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    Wednesday, October 04, 2006

    Grizzly Bear @ The Independent, 9-29-06

    You know you’ve walked into some strange shit when the first opening act generates as much excitement as the headliner. As Tartufi set up, the club was still mostly empty, people clustered along the walls à la a middle school dance. I’d never heard of the duo and apparently few others had. But then a rowful of their friends surged to the front, cheering and whooping TRL-style. Another few people stepped forward tentatively. The local duo launched into their first song and almost instantly, more gaps in the crowd started to fill.


    The music brimmed with energy and force. Lynne Angel exorcised her spectral vocals over a driving guitar rhythm. They looped over and over, building a spooky intensity like fifteen ghosts set loose. Brian Gorman, drummer, guitarist and occasional megaphone-shouter, thrashed at his set like it owed him money. He was amazing, attacking the skins with nonstop agility. It all came together as something new: punk and prog and pop crunched together in some vital concoction. I’m not still sure that Tartufi’s kinetic performance can translate on record, but I’m eagerly looking forward to finding out. Their album Us Upon Buildings Upon Us was just released on October 2nd.


    Up next was the Papercuts, who faced an uphill climb. The band’s mastermind, Jason Robert Quever, came out alone. He strummed an acoustic guitar and sang a gentle song in a crisply lovely voice. But the crowd’s attention span seemed broken by the raised-volume theatrics of Tartufi. The white noise of thirty simultaneous conversations kept competing with Quever, who was too hushed to command our focus. The rest of his band came out afterward, but the battle seemed lost from the start. They interspersed a few louder numbers, nothing managing to stand out. It was a set that would’ve worked better in a bedroom or a smaller, more sedate venue. It would’ve helped too if people knew the material or if the band could’ve generated more of a presence. But we didn’t and they couldn’t.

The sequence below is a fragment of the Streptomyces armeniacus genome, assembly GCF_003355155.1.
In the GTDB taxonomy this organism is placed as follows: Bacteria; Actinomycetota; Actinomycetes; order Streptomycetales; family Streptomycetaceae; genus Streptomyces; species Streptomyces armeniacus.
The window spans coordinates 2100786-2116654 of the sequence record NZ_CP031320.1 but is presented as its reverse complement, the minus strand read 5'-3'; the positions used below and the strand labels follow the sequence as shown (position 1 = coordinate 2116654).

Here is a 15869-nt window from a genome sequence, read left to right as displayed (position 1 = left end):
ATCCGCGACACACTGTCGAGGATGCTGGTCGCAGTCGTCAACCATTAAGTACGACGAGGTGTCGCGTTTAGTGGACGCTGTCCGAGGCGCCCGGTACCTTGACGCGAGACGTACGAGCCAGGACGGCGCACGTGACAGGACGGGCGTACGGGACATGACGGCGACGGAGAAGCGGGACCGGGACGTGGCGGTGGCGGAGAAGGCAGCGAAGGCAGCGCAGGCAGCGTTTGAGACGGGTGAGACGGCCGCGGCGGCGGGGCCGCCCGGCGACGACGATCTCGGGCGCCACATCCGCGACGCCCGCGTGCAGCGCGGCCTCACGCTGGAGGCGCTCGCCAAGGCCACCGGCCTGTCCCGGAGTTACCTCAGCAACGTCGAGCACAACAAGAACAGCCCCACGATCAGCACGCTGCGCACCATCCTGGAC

Finally, Grizzly Bear claimed the stage around 11:15. Tuning their instruments, they were easygoing and friendly, as I pondered which route they would take. The loud, brash sonics of Tartufi or the muted prettiness of The Papercuts? The latter seemed more obvious, given the intimacy and intricacy of Yellow House. But Chris Bear, in my interview with him, had promised a larger, fuller live sound. As it turns out, they delivered both, alternating between the dreamlike and songs so caustically electric they could’ve been covers by full-fledged capital-R rock bands. Material from Horn of Plenty received the most dramatic transformations, while more recent favorites like “Knife” and “On A Neck, On A Spit” were recreated more faithfully.


    The biggest surprise of the show, aside from it not being sold out, was how detached the crowd was. People clapped politely but not very enthusiastically, as if many were hearing the music for the first time. There weren’t many shouts of recognition when a favorite song’s opening notes materialized. And when Grizzly Bear walked off, wishing us a good night, a lot of the crowd followed suit. Some of us kept clapping and fewer kept cheering. Soon, it was just me and a kid with a pierced nose and a spiky tangle of hair shouting for their return. Then the lights came up and the burly security guards started to circulate.


    “Oh, man, that sucks,” the spiky-haired kid, “but that was still the best show I’ve seen all year.” I couldn’t really agree, although Grizzly Bear did indeed play a respectable but not incredible set. I don’t blame the band for not playing an encore given the tepidity of the crowd. It also can’t be too fun when an opening act like Tartufi had a quarter of your audience but a wilder cheering section.


    My epilepsy-inducing video of "Knife"


    "Lullabye" complete with stage banter

    * MP3: Tartufi - Track 01 from Us Upon Buildings Upon Us (album preview)
    * MP3: Tartufi - Track 07 from Us Upon Buildings Upon Us (album preview)
    * Band website: Tartufi
    * Band website: The Papercuts
    * Band website: Grizzly Bear

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